WASHINGTON, D.C. — Studio lobbyists are hoping that a lame duck can still quack.
With a gaggle of antipiracy bills left hanging when lawmakers flew the coop for Election Day, the Motion Picture Assn. and its allies want to roll them into a single omnibus package and whisk it through the lame-duck Senate convening this week.
The omnibus package — a collection of eight formerly separate bills — passed the House with little debate late last month, but Congress adjourned before the full Senate could take it up.
In a letter sent to all 100 members of the upper chamber last week, the MPAA, RIAA, NATO and more than a dozen other industry groups urged senators to act on the package before the 108th Congress comes to an end.
Despite the measure’s broad support, however, getting it passed is a long shot. Typically, lame-duck Congresses stick to must-pass appropriations bills and leave pending matters to be reintroduced in the next legislature.
This year’s lame-duck also has the giant intelligence overhaul bill to think about.
“I don’t deal in realism, I deal in optimism,” MPAA attorney and veep David Green said. “I have to think that there’s been so much work done by so many members on so many provisions in this bill that it would be a real shame if some goodly part of it didn’t get into law before we’d have to start all over again in January.”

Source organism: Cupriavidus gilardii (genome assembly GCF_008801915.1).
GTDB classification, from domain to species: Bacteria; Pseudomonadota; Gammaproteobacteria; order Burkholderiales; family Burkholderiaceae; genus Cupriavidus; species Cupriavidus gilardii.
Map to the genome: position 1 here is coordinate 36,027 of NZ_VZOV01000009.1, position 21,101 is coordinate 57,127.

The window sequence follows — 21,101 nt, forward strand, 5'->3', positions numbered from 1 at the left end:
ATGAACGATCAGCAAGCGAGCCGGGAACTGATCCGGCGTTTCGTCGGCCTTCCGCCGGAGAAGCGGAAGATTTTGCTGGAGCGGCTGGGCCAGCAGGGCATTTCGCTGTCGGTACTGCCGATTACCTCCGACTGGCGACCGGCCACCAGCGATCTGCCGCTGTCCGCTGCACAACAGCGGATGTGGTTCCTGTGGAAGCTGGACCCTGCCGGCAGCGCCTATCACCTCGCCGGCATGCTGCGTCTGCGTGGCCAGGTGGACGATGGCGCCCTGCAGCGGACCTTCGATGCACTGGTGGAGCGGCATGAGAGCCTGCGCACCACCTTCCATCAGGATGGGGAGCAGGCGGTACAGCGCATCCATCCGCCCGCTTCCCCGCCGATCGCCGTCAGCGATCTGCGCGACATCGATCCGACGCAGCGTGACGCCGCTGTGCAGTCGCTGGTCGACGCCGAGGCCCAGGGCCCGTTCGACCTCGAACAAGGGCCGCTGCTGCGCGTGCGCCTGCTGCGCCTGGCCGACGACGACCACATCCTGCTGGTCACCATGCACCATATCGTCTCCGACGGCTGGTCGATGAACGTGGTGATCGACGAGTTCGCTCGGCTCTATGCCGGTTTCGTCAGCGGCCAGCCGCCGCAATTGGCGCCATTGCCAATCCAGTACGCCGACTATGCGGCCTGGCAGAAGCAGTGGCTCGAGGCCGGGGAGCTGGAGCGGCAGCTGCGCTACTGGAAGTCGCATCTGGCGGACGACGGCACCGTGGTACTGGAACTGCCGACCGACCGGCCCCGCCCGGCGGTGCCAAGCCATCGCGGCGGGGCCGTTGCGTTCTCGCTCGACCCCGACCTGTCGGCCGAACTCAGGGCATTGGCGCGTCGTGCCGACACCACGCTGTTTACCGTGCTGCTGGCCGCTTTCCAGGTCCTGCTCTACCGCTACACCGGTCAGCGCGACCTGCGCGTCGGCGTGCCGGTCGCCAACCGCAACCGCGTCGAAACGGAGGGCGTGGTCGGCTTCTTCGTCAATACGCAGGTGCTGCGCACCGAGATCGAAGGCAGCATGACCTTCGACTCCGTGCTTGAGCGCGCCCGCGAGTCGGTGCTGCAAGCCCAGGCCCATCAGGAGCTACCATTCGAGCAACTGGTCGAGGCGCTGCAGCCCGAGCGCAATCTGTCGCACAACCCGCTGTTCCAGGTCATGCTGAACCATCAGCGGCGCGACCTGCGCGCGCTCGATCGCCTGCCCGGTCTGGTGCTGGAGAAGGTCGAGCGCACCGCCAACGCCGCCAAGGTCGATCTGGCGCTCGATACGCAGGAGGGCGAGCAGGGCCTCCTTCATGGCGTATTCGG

The key piece of the eight-bill package for Hollywood is the Piracy Deterrence in Education Act, which would make it a criminal violation to knowingly “offer for distribution” 1,000 or more copyrighted files with “reckless disregard” for whether their distribution would cause infringement.
Currently criminal copyright sanctions require “willful” infringement, a tougher standard for prosecutors to meet.
Other measures in the bill would ban the use of camcorders in movie theaters and would allow the U.S. Justice Dept. to file civil copyright suits against alleged pirates.
Opponents of one or more pieces of the bill are girding for battle, however.
At a news conference Friday, Consumer Electronics Assn. prexy Gary Shapiro said the lower standard for criminal liability would turn many ordinary music listeners into criminals.
“There have to be millions of kids out there with 1,000 songs on their computer,” Shapiro said. “All of a sudden there’s this whole new type of criminal activity out there.”
CEA also objected to a studio-backed twist to the Family Movie Act that would prevent the use of filtering technology such as Clear Play to skip over commercials.
“Commercial-skipping is a foundation of a lot of our technology, including the VCR,” Shapiro said.
In an effort at compromise, Shapiro said CEA would support a bill to ban camcording in theaters if it were introduced on its own.
The omnibus package also is drawing fire from some political groups. In a series of print ads set to run this week in several conservative pubs, the American Conservative Union rips the measure for allowing the Justice Dept. to file civil copyright suits.
“The (bill) would turn the Dept. of Justice into Hollywood’s private civil law firm,” the ads complain. “And who pays the legal bills for Hollywood? The American taxpayer.”